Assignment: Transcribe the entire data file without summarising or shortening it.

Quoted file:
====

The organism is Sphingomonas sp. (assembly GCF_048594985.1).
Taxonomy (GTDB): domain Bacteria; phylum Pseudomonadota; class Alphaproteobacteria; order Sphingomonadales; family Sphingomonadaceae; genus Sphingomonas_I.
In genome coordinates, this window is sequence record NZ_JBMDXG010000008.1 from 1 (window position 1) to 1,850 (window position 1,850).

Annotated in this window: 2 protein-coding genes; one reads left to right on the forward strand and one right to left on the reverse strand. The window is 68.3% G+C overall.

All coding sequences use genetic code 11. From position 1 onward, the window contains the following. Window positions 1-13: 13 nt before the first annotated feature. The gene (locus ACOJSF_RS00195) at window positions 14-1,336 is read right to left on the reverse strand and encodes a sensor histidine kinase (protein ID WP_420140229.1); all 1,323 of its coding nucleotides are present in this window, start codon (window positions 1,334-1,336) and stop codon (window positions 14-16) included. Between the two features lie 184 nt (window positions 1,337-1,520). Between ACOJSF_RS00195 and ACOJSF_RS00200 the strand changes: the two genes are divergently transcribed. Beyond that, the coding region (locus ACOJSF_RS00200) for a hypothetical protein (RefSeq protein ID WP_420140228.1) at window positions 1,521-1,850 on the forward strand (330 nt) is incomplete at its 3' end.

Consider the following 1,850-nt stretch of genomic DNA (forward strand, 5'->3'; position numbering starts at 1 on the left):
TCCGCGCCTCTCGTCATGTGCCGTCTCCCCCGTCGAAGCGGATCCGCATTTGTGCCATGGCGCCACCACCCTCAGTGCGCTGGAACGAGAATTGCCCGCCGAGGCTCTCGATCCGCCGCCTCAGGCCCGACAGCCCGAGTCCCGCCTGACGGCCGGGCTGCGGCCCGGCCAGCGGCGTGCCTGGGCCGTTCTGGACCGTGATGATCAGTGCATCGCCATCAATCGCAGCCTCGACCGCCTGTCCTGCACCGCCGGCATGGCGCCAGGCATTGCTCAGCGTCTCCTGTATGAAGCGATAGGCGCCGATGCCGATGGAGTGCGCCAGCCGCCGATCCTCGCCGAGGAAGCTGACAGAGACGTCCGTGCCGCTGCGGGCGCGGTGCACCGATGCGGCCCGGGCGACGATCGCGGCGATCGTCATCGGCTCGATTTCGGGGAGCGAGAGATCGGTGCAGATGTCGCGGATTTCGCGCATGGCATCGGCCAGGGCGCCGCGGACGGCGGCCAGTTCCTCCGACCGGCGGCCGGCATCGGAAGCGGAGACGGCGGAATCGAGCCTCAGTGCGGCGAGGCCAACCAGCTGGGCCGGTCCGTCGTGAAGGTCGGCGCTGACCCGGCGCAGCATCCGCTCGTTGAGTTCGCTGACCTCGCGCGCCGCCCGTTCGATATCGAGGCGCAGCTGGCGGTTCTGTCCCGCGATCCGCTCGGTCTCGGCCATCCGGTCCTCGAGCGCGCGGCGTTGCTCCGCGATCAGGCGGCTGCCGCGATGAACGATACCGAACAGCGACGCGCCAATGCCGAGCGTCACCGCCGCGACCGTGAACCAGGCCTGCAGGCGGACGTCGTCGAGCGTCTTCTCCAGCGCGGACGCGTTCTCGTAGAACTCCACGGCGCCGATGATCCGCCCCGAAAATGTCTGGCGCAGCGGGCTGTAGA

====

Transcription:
The organism is Sphingomonas sp. (assembly GCF_048594985.1).
Taxonomy (GTDB): domain Bacteria; phylum Pseudomonadota; class Alphaproteobacteria; order Sphingomonadales; family Sphingomonadaceae; genus Sphingomonas_I.
In genome coordinates, this window is sequence record NZ_JBMDXG010000008.1 from 1 (window position 1) to 1,850 (window position 1,850).

Annotated in this window: 2 protein-coding genes; one reads left to right on the forward strand and one right to left on the reverse strand. The window is 68.3% G+C overall.

All coding sequences use genetic code 11. From position 1 onward, the window contains the following. Window positions 1-13: 13 nt before the first annotated feature. The gene (locus ACOJSF_RS00195) at window positions 14-1,336 is read right to left on the reverse strand and encodes a sensor histidine kinase (protein ID WP_420140229.1); all 1,323 of its coding nucleotides are present in this window, start codon (window positions 1,334-1,336) and stop codon (window positions 14-16) included. Between the two features lie 184 nt (window positions 1,337-1,520). Between ACOJSF_RS00195 and ACOJSF_RS00200 the strand changes: the two genes are divergently transcribed. Beyond that, the coding region (locus ACOJSF_RS00200) for a hypothetical protein (RefSeq protein ID WP_420140228.1) at window positions 1,521-1,850 on the forward strand (330 nt) is incomplete at its 3' end.

Consider the following 1,850-nt stretch of genomic DNA (forward strand, 5'->3'; position numbering starts at 1 on the left):
TCCGCGCCTCTCGTCATGTGCCGTCTCCCCCGTCGAAGCGGATCCGCATTTGTGCCATGGCGCCACCACCCTCAGTGCGCTGGAACGAGAATTGCCCGCCGAGGCTCTCGATCCGCCGCCTCAGGCCCGACAGCCCGAGTCCCGCCTGACGGCCGGGCTGCGGCCCGGCCAGCGGCGTGCCTGGGCCGTTCTGGACCGTGATGATCAGTGCATCGCCATCAATCGCAGCCTCGACCGCCTGTCCTGCACCGCCGGCATGGCGCCAGGCATTGCTCAGCGTCTCCTGTATGAAGCGATAGGCGCCGATGCCGATGGAGTGCGCCAGCCGCCGATCCTCGCCGAGGAAGCTGACAGAGACGTCCGTGCCGCTGCGGGCGCGGTGCACCGATGCGGCCCGGGCGACGATCGCGGCGATCGTCATCGGCTCGATTTCGGGGAGCGAGAGATCGGTGCAGATGTCGCGGATTTCGCGCATGGCATCGGCCAGGGCGCCGCGGACGGCGGCCAGTTCCTCCGACCGGCGGCCGGCATCGGAAGCGGAGACGGCGGAATCGAGCCTCAGTGCGGCGAGGCCAACCAGCTGGGCCGGTCCGTCGTGAAGGTCGGCGCTGACCCGGCGCAGCATCCGCTCGTTGAGTTCGCTGACCTCGCGCGCCGCCCGTTCGATATCGAGGCGCAGCTGGCGGTTCTGTCCCGCGATCCGCTCGGTCTCGGCCATCCGGTCCTCGAGCGCGCGGCGTTGCTCCGCGATCAGGCGGCTGCCGCGATGAACGATACCGAACAGCGACGCGCCAATGCCGAGCGTCACCGCCGCGACCGTGAACCAGGCCTGCAGGCGGACGTCGTCGAGCGTCTTCTCCAGCGCGGACGCGTTCTCGTAGAACTCCACGGCGCCGATGATCCGCCCCGAAAATGTCTGGCGCAGCGGGCTGTAGA